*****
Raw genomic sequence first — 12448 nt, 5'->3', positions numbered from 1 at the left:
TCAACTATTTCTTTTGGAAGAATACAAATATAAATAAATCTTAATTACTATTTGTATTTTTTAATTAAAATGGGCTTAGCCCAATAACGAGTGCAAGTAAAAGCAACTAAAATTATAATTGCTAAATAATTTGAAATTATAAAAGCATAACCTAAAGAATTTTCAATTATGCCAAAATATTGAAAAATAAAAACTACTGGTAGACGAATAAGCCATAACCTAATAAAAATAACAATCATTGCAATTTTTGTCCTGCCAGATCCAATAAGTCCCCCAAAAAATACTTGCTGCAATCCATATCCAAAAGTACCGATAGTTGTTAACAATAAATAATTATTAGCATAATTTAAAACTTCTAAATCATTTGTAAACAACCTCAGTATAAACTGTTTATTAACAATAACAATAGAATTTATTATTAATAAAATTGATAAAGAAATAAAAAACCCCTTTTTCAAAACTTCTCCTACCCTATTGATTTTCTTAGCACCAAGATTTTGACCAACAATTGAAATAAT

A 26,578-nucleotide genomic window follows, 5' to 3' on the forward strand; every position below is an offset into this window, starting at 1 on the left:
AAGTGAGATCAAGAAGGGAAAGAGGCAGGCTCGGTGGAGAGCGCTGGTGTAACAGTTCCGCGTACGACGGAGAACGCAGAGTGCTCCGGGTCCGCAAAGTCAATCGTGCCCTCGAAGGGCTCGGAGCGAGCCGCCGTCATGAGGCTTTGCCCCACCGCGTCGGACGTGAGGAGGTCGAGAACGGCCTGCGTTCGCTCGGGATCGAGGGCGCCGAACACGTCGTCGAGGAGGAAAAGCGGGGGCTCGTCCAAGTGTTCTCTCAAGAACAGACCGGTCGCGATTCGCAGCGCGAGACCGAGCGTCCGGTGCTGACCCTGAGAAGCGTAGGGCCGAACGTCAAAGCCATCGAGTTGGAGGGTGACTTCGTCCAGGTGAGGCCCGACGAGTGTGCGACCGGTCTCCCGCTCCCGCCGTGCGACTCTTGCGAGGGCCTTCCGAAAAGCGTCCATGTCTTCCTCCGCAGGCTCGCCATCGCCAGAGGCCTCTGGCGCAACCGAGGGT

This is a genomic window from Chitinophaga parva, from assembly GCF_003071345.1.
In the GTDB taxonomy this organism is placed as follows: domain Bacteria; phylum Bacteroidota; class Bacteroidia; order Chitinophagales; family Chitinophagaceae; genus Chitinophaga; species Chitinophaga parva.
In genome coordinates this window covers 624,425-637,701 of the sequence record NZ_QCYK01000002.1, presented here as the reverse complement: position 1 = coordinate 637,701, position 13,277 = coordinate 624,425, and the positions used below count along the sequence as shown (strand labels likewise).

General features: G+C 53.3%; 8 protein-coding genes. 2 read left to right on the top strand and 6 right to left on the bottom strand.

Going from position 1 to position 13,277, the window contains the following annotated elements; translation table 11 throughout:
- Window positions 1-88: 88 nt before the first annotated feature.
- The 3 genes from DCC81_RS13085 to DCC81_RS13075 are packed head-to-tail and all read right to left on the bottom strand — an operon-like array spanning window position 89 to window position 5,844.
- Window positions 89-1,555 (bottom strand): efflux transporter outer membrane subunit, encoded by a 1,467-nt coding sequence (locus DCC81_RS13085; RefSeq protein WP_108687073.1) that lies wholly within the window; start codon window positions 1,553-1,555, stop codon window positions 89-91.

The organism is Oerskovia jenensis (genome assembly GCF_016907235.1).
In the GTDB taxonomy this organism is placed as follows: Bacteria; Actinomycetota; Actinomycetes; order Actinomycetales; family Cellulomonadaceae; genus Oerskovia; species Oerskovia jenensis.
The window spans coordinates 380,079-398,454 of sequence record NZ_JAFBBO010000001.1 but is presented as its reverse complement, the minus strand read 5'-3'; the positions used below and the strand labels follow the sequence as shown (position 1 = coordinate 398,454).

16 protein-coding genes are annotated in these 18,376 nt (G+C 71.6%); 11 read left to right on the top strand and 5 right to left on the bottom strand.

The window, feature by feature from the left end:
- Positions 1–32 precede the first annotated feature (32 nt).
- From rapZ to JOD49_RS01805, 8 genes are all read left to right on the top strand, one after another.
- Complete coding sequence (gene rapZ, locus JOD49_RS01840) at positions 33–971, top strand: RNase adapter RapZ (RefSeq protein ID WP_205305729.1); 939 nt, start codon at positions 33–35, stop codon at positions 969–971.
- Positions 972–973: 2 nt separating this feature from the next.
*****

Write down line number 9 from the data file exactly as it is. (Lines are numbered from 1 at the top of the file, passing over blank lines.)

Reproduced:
Going from position 1 to position 13,277, the window contains the following annotated elements; translation table 11 throughout: